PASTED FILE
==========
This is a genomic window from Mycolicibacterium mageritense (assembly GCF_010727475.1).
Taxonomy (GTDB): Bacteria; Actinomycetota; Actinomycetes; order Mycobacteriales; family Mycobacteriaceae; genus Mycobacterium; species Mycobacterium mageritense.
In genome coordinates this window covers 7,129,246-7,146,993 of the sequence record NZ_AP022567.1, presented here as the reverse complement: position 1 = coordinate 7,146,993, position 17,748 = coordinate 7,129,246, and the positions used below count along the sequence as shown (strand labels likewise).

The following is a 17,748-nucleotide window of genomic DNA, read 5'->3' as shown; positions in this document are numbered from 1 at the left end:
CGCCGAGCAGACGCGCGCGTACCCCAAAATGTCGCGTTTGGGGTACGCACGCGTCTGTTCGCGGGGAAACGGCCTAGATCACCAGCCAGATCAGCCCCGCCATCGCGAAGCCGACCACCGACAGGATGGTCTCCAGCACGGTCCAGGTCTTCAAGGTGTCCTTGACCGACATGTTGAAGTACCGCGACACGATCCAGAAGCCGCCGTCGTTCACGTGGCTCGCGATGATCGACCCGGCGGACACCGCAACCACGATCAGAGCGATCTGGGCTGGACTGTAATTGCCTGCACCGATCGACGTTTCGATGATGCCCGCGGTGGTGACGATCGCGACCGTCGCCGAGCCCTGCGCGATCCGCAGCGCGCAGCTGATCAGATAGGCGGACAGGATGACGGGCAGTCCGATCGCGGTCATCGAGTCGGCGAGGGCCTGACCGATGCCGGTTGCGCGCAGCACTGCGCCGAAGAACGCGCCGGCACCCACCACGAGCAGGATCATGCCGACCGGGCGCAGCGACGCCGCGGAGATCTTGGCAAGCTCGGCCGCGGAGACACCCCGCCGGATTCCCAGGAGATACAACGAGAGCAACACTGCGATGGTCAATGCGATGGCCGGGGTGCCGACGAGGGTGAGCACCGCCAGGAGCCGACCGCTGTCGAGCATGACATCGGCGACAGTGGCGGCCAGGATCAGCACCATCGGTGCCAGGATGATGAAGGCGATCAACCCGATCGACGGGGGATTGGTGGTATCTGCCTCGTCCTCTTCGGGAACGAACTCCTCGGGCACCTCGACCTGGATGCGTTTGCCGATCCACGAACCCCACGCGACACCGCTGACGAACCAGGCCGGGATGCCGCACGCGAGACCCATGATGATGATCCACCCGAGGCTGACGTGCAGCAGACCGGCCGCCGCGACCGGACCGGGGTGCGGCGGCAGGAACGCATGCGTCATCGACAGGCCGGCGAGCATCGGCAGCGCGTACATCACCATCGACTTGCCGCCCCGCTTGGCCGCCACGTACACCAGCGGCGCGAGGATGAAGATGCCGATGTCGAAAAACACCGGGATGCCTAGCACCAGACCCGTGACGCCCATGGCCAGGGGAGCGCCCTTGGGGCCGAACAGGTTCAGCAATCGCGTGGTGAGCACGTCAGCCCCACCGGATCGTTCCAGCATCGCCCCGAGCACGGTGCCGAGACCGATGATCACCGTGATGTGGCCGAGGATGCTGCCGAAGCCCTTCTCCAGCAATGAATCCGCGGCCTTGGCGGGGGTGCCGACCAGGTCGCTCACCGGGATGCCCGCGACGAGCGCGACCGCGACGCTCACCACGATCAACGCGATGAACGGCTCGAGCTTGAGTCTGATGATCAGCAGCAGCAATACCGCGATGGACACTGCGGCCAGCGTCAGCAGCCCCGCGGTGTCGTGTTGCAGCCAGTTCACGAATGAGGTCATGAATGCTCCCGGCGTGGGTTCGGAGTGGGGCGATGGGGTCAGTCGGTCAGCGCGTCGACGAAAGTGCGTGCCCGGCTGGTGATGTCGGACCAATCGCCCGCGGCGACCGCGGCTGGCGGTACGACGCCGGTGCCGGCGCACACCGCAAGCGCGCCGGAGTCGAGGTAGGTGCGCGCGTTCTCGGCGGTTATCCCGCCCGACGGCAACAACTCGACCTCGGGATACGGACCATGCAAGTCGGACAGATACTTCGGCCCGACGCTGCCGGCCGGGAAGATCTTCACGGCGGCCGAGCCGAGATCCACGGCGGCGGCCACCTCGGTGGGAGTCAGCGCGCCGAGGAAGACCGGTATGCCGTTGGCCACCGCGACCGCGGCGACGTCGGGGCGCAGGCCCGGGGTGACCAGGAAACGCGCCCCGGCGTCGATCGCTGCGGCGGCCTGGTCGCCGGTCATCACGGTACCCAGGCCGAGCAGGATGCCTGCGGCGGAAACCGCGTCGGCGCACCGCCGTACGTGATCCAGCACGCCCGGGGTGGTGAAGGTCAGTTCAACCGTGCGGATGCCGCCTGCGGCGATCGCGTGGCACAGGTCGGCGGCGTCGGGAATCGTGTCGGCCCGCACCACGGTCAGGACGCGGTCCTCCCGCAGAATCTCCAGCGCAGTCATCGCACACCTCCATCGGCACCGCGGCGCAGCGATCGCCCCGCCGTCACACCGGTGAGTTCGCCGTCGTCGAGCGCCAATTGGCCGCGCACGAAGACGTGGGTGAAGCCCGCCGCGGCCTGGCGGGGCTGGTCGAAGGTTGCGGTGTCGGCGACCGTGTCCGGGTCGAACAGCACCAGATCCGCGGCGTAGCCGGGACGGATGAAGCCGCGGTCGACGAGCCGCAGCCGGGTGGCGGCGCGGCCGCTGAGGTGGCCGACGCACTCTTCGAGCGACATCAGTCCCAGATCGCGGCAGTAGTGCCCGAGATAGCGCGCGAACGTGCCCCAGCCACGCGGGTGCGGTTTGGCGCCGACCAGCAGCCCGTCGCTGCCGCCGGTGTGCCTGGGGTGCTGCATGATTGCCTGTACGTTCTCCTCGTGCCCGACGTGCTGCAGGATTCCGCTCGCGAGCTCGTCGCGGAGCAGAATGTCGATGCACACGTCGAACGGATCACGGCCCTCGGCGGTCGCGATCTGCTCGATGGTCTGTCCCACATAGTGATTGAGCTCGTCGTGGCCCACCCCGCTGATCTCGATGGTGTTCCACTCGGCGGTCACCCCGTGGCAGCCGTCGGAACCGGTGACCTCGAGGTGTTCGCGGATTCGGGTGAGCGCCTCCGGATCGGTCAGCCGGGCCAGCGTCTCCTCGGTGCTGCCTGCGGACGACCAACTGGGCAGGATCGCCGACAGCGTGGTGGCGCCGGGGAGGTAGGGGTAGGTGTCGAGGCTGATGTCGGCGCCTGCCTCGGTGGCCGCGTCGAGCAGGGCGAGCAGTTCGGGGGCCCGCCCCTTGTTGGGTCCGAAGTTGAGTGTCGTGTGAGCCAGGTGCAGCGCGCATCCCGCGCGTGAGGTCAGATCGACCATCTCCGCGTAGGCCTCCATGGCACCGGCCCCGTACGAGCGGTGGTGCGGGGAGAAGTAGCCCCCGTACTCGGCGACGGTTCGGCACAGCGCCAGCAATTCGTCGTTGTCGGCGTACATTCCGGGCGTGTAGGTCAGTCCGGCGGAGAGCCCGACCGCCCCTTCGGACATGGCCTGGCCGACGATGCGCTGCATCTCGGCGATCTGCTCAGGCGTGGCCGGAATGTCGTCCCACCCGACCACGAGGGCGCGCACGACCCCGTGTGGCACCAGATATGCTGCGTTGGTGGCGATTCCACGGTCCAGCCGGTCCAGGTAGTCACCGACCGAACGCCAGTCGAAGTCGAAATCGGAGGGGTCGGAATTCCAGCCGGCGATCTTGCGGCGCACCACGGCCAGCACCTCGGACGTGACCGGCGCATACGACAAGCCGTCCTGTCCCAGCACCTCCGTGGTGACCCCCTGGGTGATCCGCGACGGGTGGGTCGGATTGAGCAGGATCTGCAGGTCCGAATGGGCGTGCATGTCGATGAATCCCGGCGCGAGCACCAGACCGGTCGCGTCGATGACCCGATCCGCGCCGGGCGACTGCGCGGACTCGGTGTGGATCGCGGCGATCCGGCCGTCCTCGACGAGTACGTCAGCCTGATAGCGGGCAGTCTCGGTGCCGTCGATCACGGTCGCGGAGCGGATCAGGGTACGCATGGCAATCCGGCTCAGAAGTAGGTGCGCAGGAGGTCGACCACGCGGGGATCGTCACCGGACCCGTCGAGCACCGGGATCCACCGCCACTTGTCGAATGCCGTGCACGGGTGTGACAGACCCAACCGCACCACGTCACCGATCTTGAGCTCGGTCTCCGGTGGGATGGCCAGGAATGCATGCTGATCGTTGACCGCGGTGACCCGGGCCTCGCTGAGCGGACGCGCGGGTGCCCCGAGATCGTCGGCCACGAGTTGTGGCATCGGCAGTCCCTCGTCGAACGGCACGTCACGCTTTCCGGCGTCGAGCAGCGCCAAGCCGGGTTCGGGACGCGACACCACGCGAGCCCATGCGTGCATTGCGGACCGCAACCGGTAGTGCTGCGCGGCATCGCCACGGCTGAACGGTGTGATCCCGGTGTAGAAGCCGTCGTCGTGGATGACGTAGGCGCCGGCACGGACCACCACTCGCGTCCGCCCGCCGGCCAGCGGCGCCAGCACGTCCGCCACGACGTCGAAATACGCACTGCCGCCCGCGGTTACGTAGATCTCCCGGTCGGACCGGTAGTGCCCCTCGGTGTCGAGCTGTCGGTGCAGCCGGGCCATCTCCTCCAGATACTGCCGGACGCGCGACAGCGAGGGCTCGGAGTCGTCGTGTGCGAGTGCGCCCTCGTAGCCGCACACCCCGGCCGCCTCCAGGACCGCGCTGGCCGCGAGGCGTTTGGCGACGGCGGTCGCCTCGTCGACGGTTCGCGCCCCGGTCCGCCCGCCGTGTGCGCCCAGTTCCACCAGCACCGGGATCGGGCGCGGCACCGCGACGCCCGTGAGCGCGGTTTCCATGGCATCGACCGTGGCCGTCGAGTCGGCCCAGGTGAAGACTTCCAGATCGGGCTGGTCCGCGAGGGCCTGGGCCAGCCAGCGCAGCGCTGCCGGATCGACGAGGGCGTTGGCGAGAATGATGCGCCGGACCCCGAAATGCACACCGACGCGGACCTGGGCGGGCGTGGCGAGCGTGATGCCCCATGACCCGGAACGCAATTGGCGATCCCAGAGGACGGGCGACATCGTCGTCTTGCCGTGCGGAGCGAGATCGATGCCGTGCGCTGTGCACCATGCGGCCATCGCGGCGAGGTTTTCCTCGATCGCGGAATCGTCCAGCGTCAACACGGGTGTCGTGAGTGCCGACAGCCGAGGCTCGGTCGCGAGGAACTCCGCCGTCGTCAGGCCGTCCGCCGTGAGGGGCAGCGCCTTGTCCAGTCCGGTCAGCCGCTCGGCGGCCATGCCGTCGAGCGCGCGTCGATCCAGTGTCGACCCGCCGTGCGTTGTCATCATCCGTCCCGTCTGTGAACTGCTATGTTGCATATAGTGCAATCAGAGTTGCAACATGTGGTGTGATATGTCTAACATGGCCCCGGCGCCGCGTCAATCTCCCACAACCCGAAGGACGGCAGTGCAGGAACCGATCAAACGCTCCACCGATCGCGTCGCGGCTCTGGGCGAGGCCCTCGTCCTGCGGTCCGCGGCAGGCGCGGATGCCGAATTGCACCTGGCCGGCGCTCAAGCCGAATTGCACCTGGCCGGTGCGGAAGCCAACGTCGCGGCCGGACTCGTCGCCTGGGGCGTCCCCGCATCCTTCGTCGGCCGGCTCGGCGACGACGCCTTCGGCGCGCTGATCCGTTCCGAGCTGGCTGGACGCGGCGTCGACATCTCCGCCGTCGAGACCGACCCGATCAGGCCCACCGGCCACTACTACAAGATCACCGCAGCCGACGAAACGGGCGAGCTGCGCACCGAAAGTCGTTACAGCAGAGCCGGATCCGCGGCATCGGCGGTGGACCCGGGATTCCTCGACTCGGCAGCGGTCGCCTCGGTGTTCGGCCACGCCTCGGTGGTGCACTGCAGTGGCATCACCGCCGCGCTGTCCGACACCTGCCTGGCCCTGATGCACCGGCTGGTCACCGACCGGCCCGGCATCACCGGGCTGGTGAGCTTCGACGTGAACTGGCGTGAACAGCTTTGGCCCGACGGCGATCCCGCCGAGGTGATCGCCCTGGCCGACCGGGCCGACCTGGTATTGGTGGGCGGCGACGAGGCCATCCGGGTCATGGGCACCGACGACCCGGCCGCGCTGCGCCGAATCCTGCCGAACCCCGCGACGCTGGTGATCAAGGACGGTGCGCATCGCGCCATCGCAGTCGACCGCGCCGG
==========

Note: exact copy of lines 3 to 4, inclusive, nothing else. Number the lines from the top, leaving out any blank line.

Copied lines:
In genome coordinates this window covers 7,129,246-7,146,993 of the sequence record NZ_AP022567.1, presented here as the reverse complement: position 1 = coordinate 7,146,993, position 17,748 = coordinate 7,129,246, and the positions used below count along the sequence as shown (strand labels likewise).

The following is a 17,748-nucleotide window of genomic DNA, read 5'->3' as shown; positions in this document are numbered from 1 at the left end: